Bookstores bind patrons as well as their owners
Across the country, women who operate independent establishments nurture the communities they serve. The same is true for the fierce connections they’ve forged with each other.
In 2016, the American author and activist Gloria Steinem briefly met independent bookstore owner Suzanne Lucey during a book signing at Meredith College in Raleigh, North Carolina. Steinem questioned Lucey about the name for her bookstore, Page 158 Books. Lucey is often asked about this and was ready with a response. Her reply, “It’s my IQ,” elicited a hearty laugh from Steinem.
Page 158 Books’ name is actually based on the store’s original address in Wake Forest, North Carolina, just outside the state’s capital. Although the shop has since moved a block away, Lucey kept the name. It’s become a part of the shop’s personality. “It’s really worked out well for us,” Lucey said. “We have all the authors sign ‘page 158’ (as their book autograph). We always get a reaction, and people always remember us.”
Lucey is part of a private Facebook page called Indie Booksellers, a group started in 2017 by Nicole Sullivan, owner of BookBar in Denver, Colorado, and Noëlle Santos, owner of The Lit. Bar in the Bronx, New York City. There are more than 2,2501,800 members — about three-quarters are women who work at or own a bookstore — according to Sullivan. Members ask questions about how to open a bookstore, hire staff, or what price was paid for a specific book. Some post images of attractive book displays, vent about difficult customers or the arrival of a box of damaged books.
The number of independent bookstores owned by women is unknown. But one thing is certain, from coast-to-coast, these booksellers are invested in supporting and educating each other about the business of selling books, and have a shared mission to be beacons in their communities.
Lucey, Sullivan, and VaLinda Miller are also members of the American Booksellers Association. According to the latest data released by the not-for-profit trade organization in 2021, there are 1,700 ABA member stores operating in more than 2,100 locations. The ABA plans to widen the scope of information collected about each member store and capture how many independent bookstores are owned by women, especially Black, Indigenous and other women of color.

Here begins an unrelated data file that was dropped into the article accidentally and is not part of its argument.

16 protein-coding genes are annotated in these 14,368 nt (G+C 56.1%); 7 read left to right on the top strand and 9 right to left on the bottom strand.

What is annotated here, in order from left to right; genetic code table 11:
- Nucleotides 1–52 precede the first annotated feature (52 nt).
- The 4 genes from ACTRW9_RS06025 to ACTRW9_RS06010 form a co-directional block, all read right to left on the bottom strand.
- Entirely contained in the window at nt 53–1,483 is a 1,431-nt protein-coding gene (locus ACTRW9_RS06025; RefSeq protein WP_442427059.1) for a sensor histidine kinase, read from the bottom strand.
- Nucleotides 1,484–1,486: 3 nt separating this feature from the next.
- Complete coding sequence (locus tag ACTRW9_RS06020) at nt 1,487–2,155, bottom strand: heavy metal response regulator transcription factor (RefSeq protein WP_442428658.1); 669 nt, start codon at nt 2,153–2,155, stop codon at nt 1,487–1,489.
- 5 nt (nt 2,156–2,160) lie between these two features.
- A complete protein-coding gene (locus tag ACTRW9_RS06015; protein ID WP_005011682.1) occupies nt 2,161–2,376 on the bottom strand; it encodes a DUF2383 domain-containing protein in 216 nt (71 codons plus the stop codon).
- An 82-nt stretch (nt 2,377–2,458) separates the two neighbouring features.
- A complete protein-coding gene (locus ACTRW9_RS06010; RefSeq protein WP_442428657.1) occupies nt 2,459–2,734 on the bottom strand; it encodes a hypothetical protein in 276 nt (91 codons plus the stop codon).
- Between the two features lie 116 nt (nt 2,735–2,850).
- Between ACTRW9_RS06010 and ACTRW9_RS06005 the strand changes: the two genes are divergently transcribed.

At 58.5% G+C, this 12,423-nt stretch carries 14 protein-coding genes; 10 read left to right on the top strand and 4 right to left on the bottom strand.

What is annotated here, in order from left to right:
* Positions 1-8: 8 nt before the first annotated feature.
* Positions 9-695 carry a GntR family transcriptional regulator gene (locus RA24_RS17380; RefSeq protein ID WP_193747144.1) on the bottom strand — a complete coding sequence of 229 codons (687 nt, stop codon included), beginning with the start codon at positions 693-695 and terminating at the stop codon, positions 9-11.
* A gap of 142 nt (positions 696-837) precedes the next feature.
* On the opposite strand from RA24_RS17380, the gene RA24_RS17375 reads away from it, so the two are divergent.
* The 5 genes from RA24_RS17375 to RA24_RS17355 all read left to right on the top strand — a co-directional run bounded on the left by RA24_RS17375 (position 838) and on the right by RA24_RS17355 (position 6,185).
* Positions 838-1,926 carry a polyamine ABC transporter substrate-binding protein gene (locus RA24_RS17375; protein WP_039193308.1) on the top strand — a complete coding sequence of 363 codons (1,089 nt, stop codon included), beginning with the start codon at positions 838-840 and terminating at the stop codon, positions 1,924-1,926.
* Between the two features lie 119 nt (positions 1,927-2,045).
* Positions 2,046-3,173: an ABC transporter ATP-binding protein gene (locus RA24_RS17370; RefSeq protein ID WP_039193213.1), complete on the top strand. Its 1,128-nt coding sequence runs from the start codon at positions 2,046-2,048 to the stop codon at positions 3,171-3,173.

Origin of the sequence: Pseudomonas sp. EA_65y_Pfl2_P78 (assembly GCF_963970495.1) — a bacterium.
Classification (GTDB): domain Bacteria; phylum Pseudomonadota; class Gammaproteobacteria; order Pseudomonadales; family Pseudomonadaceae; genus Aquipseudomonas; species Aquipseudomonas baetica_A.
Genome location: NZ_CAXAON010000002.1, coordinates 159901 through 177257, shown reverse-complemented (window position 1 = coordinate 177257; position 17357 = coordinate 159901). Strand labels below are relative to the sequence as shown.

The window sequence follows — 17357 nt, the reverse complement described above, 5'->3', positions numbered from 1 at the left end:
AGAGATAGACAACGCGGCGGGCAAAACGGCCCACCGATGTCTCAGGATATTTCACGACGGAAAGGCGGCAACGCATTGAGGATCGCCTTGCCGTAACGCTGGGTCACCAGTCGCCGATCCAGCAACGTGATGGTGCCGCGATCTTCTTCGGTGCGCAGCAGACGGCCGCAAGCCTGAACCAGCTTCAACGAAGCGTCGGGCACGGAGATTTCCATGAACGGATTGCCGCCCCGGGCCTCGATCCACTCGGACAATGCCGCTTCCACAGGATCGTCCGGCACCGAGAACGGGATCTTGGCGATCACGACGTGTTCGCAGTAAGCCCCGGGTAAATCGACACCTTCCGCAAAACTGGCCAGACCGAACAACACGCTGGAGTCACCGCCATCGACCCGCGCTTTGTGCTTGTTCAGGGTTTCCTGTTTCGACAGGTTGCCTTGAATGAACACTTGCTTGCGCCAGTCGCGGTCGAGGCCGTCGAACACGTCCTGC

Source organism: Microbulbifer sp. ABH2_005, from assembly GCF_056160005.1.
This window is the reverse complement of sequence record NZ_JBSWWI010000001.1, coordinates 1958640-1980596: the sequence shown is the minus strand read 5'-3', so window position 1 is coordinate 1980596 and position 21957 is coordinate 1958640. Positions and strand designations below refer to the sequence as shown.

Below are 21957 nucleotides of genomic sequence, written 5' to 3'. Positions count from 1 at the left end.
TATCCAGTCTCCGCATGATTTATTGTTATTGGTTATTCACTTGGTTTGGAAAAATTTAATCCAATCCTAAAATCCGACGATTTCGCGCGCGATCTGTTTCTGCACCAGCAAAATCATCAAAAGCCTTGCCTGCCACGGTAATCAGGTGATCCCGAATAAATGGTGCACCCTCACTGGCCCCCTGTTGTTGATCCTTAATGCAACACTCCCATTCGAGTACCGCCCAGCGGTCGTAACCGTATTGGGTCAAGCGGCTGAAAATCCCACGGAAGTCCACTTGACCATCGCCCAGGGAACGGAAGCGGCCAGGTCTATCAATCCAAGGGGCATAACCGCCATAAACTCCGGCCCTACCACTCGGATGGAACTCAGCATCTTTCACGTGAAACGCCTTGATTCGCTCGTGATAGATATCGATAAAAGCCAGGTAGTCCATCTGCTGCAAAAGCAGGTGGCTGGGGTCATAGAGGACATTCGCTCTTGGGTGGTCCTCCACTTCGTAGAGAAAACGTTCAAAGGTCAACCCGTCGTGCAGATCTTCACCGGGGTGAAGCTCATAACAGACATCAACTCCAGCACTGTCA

Miller participates in Indie Booksellers, too. For her, the journey to bookstore ownership hasn’t been easy. Miller opened a bookstore in 2014 in a predominantly white community in Seneca, South Carolina, a rural part of the state. She closed the store after four years, due to poor sales, which she attributes to not being accepted by residents. Among other things, Miller overheard customers ask employees, “Does she know what she’s doing?” A year after closing her first store, in 2019 she started Turning Page Bookshop in Goose Creek, South Carolina, 30 minutes north of Charleston.
“It might have been a nightmare those four years, but it was the best thing that has ever happened to me in my life,” said Miller, who also works full-time processing payroll for the federal government. “I learned how to run a business. I learned how to deal with different types of customers. I learned a lot, and it turned out to be a blessing.”
She said her experience in Goose Creek is dramatically different, despite still being in a predominantly white community. She has support from the local government, police department, and neighborhoods. The mayor even announced the arrival of the bookstore on the city’s social media page.
Prior to the coronavirus pandemic, Turning Page offered a regular schedule of events featuring music, poetry, and wine. Miller invited teenagers for pizza and a place to hang out. She has tied the bookstore to the community by partnering with the local recreation center, and sponsoring activities for Take Your Child to Work Day. The staff also helps seniors complete government forms and use the computer.
Miller believes the future is bright for indie bookstores. “I want people to stop (thinking) bookstores are closed because there is Amazon,” she said. “Amazon can’t talk to you. Amazon can’t give you a glass of wine. Amazon can ship you a glass of wine, a house, and a car but Amazon can’t give you that human connection and they never will.”
In 2013, Nicole Sullivan launched BookBar in Berkeley, a neighborhood 3 miles northwest of Denver, Colorado. She calls it a highly curated bookstore for literary fiction, nonfiction, and high-quality children’s books. A wine bar is incorporated into the store and serves beverages from family-owned vineyards and Colorado breweries. Successful bookstores, Sullivan said, became the gathering place and community anchor, something necessary amid the current climate of the world.
Like Noëlle Santos in New York City, Sullivan recognized the unique challenges of running an indie bookstore and saw the value of sharing information on an online platform.
“Booksellers are also very unusual in that we are more open to sharing ideas and solutions than any other industry I’ve encountered,” Sullivan explained. “I think that is largely because it is comprised mostly of women who tend to seek out other women for problem-solving and sometimes just for commiseration.”
But as the industry endures a dramatic shift, independent booksellers fight to maintain an intricate role within communities across the nation.
“There are thousands of us across the U.S. who are all doing our part in our own ways to increase literacy in our communities and stake a claim in a world dominated by big box and online booksellers,” Sullivan said. “We’ve come together as underdogs, realizing that there is strength in numbers.”
Edited by: Narrative Assigning Editor, A.R. Shaw
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